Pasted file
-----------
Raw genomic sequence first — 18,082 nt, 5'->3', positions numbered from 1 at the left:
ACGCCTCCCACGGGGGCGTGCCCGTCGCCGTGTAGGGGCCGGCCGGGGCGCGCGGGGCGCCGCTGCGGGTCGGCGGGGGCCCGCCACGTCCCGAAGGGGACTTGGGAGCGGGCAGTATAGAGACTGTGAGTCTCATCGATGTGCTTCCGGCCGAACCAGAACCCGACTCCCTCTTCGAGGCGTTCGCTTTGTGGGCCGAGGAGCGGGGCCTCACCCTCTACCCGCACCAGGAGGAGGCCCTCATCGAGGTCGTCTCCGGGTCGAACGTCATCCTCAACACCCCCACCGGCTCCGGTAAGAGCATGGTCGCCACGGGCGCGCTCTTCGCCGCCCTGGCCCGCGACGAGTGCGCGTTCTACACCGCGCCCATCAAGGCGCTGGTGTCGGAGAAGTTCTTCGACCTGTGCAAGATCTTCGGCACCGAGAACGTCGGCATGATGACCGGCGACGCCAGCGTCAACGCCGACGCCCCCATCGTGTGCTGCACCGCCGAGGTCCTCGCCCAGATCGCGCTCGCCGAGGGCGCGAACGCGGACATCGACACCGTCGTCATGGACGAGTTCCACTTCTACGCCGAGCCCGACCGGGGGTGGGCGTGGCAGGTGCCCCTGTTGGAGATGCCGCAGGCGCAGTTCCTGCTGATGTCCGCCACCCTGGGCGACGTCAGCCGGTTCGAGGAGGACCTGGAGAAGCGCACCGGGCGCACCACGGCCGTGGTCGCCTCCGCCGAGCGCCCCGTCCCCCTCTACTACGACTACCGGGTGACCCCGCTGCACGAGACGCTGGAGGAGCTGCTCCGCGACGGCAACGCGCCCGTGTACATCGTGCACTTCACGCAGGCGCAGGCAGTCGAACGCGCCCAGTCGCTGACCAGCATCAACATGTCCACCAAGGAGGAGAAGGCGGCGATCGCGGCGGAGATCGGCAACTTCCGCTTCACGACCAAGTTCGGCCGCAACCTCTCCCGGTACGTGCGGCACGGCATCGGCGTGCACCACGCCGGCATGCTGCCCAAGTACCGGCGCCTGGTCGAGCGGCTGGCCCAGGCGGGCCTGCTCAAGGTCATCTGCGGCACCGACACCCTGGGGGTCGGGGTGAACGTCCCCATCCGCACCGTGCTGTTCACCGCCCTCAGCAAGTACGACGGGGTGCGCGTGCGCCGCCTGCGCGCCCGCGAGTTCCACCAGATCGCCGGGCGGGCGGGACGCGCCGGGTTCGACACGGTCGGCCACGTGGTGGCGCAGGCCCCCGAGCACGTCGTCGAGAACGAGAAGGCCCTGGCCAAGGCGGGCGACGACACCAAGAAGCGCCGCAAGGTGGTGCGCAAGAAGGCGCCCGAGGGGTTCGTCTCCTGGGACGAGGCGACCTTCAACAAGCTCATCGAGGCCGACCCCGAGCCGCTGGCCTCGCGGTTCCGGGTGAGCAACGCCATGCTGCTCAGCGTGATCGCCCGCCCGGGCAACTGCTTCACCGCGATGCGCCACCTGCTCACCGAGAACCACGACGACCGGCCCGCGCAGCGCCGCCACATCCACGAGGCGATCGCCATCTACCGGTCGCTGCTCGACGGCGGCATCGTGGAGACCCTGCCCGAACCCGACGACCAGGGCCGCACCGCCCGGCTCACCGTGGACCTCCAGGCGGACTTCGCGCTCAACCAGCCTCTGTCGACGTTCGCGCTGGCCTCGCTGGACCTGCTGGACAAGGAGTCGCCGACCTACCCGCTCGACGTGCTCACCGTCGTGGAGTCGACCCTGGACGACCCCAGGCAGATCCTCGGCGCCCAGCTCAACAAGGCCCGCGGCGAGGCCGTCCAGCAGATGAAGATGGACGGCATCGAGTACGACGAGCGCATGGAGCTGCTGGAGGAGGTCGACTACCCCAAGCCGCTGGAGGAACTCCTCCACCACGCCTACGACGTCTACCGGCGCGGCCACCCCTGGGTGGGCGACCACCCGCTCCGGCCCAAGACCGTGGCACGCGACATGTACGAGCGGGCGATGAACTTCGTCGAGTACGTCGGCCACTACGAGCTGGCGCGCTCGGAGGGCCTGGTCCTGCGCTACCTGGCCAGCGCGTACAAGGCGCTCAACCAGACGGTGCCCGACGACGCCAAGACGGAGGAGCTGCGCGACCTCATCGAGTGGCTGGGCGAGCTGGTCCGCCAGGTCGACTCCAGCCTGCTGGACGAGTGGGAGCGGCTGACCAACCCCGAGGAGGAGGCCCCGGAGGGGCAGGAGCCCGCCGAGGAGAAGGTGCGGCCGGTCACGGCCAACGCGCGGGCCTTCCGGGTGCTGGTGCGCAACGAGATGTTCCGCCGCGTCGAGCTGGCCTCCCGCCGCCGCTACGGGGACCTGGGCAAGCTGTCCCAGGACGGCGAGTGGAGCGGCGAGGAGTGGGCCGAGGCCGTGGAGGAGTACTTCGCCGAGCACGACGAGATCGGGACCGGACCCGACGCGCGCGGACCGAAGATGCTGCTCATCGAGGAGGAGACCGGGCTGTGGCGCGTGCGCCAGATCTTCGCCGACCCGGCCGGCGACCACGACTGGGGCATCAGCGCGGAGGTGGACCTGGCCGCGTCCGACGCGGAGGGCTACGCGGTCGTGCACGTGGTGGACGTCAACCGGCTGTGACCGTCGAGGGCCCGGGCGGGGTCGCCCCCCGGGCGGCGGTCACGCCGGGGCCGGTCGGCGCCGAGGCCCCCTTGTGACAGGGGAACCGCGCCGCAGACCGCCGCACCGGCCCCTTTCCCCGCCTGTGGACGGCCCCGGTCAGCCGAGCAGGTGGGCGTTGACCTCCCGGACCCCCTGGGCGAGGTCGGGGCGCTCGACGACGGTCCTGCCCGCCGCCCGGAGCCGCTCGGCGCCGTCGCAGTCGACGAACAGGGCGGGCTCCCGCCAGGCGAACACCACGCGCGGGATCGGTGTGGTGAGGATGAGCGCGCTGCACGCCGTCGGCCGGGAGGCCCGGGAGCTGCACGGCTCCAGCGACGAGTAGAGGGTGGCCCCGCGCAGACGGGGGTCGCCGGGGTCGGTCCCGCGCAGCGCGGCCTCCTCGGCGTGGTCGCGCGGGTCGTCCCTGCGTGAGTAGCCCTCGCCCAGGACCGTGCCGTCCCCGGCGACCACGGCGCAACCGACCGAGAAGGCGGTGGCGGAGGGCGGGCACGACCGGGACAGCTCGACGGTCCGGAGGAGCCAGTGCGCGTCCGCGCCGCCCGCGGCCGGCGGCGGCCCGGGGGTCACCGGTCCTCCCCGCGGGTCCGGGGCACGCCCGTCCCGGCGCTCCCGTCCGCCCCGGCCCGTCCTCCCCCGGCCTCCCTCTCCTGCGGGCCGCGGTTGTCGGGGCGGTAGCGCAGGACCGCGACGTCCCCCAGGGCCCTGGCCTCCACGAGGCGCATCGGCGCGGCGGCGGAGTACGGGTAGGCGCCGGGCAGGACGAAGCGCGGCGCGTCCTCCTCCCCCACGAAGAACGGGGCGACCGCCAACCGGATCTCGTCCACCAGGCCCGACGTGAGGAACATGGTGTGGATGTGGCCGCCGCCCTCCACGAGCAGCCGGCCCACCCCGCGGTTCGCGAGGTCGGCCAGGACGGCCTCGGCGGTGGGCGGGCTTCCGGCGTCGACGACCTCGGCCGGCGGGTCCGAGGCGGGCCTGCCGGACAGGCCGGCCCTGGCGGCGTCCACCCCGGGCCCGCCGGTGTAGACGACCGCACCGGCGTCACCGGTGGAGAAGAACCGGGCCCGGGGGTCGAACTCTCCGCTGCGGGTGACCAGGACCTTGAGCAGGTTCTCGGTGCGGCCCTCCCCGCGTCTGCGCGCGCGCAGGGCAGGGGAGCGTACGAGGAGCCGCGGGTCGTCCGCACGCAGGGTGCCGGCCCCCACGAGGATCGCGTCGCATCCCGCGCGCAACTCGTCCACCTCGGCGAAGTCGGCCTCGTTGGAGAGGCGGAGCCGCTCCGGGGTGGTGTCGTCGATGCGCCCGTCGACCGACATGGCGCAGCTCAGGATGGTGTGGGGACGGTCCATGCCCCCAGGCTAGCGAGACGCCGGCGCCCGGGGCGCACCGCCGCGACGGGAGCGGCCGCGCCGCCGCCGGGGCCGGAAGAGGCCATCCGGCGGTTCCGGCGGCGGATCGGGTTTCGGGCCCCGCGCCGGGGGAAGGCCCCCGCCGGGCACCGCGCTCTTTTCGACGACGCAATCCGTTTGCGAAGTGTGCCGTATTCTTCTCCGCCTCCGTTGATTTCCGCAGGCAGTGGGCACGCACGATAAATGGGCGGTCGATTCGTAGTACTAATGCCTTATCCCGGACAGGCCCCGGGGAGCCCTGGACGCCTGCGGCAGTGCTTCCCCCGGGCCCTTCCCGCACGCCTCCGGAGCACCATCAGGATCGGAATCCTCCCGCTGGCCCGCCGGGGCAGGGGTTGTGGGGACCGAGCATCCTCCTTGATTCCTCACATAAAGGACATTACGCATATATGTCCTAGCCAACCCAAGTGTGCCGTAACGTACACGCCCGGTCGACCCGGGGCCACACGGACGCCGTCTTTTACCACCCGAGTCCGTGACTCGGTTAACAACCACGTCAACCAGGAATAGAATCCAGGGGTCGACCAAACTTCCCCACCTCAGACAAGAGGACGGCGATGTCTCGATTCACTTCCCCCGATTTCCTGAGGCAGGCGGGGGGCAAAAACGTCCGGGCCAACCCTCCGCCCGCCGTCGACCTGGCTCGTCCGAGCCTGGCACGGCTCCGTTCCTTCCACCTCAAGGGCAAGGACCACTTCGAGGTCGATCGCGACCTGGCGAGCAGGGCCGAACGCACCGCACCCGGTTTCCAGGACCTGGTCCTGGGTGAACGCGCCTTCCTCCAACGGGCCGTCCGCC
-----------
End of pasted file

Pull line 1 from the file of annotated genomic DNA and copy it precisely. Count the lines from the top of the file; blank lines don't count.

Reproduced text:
Raw genomic sequence first — 18,082 nt, 5'->3', positions numbered from 1 at the left: